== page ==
A review of The Confession: A Novel, by John Grisham
@@@@ (4 out of 5)
If you read books, then you almost certainly know the name John Grisham. He’s the author of 24 best-selling novels, ten of which have been adapted to film. His second book — The Firm, published in 1991 — sold seven million copies, and you can bet that after every one of his subsequent novels hit best-seller lists, the first one did, too, in a paperback reprint.
Take Grisham’s latest, for example. The Confession tells a familiar story: a young African-American man is railroaded into a guilty verdict by the so-called justice system of the State of Texas. The real rapist and murderer surfaces, but not in time to stop the young man’s execution for a rape and murder he didn’t commit. Only later is justice served, after a fashion, when the young man is exonerated. End of story.
It’s a great story, really, and such a brief synopsis can’t possibly do justice to the plot, the characters, the setting, the details of the legal system, or, for that matter, the author. But the fact remains: it’s just a story.
Not only that: it’s also a story very simply told. You’d search in vain through the pages of The Confession for even a single writerly turn of phrase. There’s no stylistic flourish, no soaring prose. Just simple Anglo-Saxon dialogue and narrative. Grisham even lapses once into the hideous attorney’s phrase, “pursuant to.” (Yuck!)
Now, don’t get me wrong. I was a great fan of John Grisham’s previous legal thrillers, all of which I’ve read, and I enjoyed The Confession enormously. When Grisham has another one published — he’s only 55 now — I’ll almost certainly read that one, too.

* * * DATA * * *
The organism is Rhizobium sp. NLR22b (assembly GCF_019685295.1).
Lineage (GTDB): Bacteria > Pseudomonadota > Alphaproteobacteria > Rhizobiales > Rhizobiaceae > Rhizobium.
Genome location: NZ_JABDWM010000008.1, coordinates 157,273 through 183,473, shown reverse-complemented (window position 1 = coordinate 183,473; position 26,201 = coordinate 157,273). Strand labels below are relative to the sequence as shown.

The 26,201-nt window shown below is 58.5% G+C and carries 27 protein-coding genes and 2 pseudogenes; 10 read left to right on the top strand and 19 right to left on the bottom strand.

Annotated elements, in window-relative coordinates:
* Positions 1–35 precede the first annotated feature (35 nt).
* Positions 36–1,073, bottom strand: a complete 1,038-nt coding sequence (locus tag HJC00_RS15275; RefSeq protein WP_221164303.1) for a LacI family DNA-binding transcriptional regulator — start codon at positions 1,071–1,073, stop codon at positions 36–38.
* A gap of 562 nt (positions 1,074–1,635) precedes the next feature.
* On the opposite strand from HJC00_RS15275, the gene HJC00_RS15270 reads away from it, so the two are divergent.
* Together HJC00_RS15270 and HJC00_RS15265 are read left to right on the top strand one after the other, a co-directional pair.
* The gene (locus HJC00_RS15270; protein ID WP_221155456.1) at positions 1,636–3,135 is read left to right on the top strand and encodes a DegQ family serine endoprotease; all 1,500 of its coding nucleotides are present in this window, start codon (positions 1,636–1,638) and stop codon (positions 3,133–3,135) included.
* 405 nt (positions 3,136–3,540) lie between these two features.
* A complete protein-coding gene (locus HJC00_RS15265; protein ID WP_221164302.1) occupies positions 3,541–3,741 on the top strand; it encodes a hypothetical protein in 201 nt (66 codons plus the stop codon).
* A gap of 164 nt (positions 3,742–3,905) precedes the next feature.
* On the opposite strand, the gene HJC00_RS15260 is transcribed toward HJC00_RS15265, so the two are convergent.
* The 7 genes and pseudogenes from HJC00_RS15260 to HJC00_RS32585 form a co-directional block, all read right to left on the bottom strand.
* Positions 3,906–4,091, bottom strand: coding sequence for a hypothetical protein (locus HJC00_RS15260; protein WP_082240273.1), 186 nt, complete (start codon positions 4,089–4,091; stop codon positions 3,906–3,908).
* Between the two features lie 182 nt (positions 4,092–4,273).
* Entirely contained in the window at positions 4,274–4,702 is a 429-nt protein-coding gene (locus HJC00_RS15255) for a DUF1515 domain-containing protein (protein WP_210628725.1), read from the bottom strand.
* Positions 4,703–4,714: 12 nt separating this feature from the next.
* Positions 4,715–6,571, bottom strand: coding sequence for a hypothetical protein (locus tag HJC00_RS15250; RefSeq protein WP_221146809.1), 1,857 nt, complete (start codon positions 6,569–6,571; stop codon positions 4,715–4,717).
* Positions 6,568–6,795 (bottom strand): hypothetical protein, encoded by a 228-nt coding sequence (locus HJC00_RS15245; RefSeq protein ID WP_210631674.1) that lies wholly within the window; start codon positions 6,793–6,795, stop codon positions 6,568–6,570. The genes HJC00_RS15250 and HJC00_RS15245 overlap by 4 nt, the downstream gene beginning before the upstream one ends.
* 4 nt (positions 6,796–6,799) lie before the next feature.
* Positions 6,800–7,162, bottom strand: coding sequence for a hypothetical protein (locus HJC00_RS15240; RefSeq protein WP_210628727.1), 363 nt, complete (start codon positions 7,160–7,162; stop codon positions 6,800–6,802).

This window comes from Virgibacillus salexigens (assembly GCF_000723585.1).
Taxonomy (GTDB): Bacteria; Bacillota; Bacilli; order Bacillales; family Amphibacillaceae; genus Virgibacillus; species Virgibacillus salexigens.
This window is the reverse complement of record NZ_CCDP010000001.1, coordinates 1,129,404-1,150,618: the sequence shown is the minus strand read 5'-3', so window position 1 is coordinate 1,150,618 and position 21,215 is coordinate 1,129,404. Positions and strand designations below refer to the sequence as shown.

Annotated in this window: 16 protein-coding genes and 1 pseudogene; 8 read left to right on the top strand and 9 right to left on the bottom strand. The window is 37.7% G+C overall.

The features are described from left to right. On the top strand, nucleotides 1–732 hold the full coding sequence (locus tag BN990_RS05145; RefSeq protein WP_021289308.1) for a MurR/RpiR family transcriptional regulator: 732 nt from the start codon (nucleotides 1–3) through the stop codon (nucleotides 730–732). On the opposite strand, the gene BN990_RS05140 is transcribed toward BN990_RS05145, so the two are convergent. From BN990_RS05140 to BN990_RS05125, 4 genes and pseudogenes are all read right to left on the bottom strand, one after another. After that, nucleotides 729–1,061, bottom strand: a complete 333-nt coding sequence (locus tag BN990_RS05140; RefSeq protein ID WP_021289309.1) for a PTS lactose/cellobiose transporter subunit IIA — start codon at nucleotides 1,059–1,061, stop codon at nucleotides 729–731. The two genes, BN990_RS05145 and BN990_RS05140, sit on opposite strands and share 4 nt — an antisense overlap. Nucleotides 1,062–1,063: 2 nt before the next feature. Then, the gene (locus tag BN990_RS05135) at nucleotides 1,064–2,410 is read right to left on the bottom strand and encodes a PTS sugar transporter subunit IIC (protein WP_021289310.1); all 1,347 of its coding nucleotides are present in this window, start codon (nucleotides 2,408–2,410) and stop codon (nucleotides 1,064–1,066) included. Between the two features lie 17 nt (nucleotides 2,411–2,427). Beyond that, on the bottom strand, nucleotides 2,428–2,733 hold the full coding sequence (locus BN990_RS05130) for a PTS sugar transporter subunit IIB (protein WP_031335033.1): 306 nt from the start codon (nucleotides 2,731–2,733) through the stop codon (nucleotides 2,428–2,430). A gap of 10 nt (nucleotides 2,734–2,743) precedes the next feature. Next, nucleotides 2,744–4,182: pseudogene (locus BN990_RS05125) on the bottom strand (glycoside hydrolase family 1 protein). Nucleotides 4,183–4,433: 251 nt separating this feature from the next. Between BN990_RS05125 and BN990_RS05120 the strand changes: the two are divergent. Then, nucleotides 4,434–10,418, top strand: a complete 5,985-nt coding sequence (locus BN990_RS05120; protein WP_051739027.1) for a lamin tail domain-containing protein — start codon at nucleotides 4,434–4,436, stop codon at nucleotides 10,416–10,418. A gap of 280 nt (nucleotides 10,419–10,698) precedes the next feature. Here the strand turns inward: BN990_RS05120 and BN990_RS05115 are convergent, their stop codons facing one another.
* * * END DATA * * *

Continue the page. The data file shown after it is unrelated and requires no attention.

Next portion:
So, again, why?
The answer to this nagging question isn’t all that simple. It’s partly a matter of craft, of course. Grisham’s plotting is masterful. He weaves together the threads of each story into a compelling and often heart-pounding tale. Every incident, every flashback, every character, every word appears just exactly where it needs to appear to move the story along. There’s nothing superfluous in John Grisham’s writing — not a thought, not a word (except maybe “pursuant to”). But other writers have mastered the craft of writing suspense novels. Lots of them.
What John Grisham brings to his work as a writer — other than his deep knowledge of the law and its application in the South — is more than just craft. For one thing, he clearly has a deep-seated passion for justice. The Confession, like other memorable stories he’s told in writing, is a loud cry for the ideals of our legal system to be put into practice. When Grisham tells the story of a young man — and, for that matter, his family and his community — victimized by a corrupt system, he’s relating to us a true story of America today. He strikes a deep chord of recognition in us all, because we’ve heard that story before, again and again, on our television screens and in our newspapers. And the details of the story don’t matter, because we know in our hearts that the unprincipled police officers and prosecutors and judges, the self-seeking politicians, the heartless insurance executives, and the greedy lawyers that populate Grisham’s books are the people we believe are running our lives.
John Grisham has emerged as one of the premier chroniclers of our time because he’s telling our story.